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Old 05-04-2009, 07:03 PM   #6
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Frqanklin Electric control box


We are remote. Our water is provided by a well. We have pressure tanks and a pressure switch that kicks on at 40 lbs and off at 60 lbs. I think the power is 240 volts. I think the horse power is 3hp.

It has worked in the past. This winter, it went down. It was a broken pipe. We pulled it up and replaced the pipe. After that, and lately, the pump control box on the wall has been switching off when the pump comes on. There are two little red re-set buttons that we have to go out and push to get it working again.

It is apparent the shaking which occurs when the pump kicks on is causing the pump control box to "pop" or shut off. At first we thought it might be water hammer. But I don’t think it is.

Our pressure tanks froze a couple of years ago and we think the bladders are shot. When we drain them and fill with air, the air comes out an open valve in the line and we figure that if the bladders were working the air would not come out. Anyway, our well guy told us that probably was the problem, and when the well came on water was hitting water in the tanks with no air cushion, causing the shaking and shut off.

However, lately I have charged the tanks and they appear to have air because the pump kicks on and off as it is supposed to, most of the time, taking time to fill the pressure tanks. If figure if there was no air in them, the pump would not take time to fill them.

The whole system works most of the time, but not always, and it’s a pain when the water goes out on my customers (RV Park, Campground, Motel).

Visually, it appears to be some kind of electrical surge from the pressure switch to the pump control box. But I am not sure. There are some small sparks on occasion and the thing “jumps” when the motor comes on. The pump control box internals used to be free floating in a shell and I thought that was the problem, so I drilled holes in the back of the panel and used metal screws to tighten it down so it wouldn’t shake. I thought I licked the problem but it happened again.

Does anyone have any idea what the hell is happening and how I can achieve a smooth turn on? I think it is electrical, not water.

Thanks in advance.
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Old 05-04-2009, 09:59 PM   #7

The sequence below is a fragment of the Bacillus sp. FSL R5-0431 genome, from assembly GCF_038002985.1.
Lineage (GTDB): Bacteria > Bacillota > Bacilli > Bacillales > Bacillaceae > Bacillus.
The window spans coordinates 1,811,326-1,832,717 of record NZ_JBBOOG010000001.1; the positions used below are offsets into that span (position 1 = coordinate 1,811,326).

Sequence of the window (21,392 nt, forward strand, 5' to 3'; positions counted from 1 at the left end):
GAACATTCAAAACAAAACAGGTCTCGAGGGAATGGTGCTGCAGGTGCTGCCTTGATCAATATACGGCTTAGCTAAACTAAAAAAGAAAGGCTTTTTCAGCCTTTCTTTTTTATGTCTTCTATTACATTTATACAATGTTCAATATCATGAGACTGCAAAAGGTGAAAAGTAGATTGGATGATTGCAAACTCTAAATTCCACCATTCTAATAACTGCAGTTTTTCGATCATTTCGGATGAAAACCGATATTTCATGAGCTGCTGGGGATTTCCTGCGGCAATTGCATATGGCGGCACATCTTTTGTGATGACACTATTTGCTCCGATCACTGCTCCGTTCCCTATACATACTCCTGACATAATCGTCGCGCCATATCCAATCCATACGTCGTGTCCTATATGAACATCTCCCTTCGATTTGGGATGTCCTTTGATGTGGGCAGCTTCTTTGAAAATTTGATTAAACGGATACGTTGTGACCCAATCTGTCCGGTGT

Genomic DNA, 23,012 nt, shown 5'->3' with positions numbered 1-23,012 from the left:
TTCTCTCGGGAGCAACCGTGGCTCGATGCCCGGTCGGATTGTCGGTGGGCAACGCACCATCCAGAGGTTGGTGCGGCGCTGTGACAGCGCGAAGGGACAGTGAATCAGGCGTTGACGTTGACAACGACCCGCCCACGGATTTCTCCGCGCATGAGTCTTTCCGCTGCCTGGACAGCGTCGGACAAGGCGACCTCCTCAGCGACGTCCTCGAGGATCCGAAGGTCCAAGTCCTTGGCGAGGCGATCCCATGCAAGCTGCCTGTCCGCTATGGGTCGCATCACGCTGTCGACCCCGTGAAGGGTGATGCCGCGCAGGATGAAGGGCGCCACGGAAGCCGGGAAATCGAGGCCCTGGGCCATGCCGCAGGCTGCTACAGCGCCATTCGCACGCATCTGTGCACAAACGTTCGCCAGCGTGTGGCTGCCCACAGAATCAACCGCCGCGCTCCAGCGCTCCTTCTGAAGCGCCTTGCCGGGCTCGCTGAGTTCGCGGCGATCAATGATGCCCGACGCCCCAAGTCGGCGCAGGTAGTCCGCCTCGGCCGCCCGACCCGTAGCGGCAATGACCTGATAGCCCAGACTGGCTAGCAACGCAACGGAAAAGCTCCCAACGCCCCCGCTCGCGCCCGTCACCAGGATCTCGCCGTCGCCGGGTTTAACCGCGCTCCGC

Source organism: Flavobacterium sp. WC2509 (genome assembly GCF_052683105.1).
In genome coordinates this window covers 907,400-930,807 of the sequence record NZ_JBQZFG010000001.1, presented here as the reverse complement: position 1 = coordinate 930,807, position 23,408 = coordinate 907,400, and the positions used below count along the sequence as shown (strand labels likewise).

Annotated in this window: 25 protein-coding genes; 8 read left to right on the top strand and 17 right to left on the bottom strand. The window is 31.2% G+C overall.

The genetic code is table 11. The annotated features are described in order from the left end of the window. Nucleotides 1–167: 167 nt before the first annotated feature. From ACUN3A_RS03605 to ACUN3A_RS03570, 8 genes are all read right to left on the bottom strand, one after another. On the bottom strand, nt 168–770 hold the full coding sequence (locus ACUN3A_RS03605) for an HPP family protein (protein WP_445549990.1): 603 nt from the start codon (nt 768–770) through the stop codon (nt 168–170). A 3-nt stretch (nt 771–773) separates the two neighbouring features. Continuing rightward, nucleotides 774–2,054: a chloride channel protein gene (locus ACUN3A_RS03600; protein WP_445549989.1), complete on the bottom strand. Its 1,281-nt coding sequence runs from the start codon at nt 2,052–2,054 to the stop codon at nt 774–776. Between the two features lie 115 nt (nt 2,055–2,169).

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Frqanklin Electric control box


Remove the top of the pressure switch, turn it on, and observe the contacts. If they are opening and closing rapidly, the problem is water hammer. Likely the pressure tank is waterlogged. Air needs to be added at the top. Pump it up to about 2 or 3 PSI below the cut-in pressure.

If the contacts remain closed and the box jumps around, there is likely a short somewhere between the box and the motor. It's possible that the motor itself is bad, or maybe one or both capacitors are bad. Most likely the run capacitor. The potential relay (start relay) might be bad.

I'm going on vacation tomorrow (5/5), and will be back on 5/10. Hopefully, some of the other guys around here can lead you through troubleshooting.

Rob
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Old 05-05-2009, 12:42 PM   #8
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Frqanklin Electric control box


Why did you replace the pump? It seems it might not have been the pump.

The problem will not be the pressure switch or the pressure tank.

The primary cause of your problem is most likely the power cable to the pump and the part going down the well specifically. Especially the supposed to be water proof splices to the pig tails on the motor.

You can troubleshoot the system with nothing more than an ohm/amp meter and instructions from the switch to the control box to the well casing and to the motor, in about 5 minutes.

http://www.franklin-electric.com/bus...M/page-43.aspx
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Old 05-05-2009, 03:38 PM   #9
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Frqanklin Electric control box


Hi Gary:

We did not replace the pump. We replaced the pipe. When the water stopped flowing one day we could not figure out what was wrong. The pump guy came and replaced the pump control box (we have two around here now, all look fine to me but they say they are bad) and still no water. So, he tried to pull up the pump and motor and all we got was some 2" galvanized pipe. One ten foot section had separated from another due to the threads being shot at the junction between the two. We replaced the pipe section.

After that, everything seemed to run okay, except for the above described problem. We could not figure it out, so we called the guy and he came back up (for $350.00) and said it was probably my pressure tanks being saturated and the pump water was hitting tank water, causing the vibration and tripping the pump control.

So, I recharged my tanks and did what I thought was a bang up job at 38 pounds. However, the problem still occurs occassionally. I'm guessing here, but I think we probably get about 20 proper cycles and then the pump control box trips. I reset it and get another 20 cycles.

Now, a new twist: we've been getting some air in the lines now. The only place I can imagine air getting in the lines is at the pressure tanks if the pressure therein is higher than the cut in pressure of 40 pounds. However, logic tells me that should only occur a few times until the air in the tanks gets out and below the cut in pressure of 40 pounds.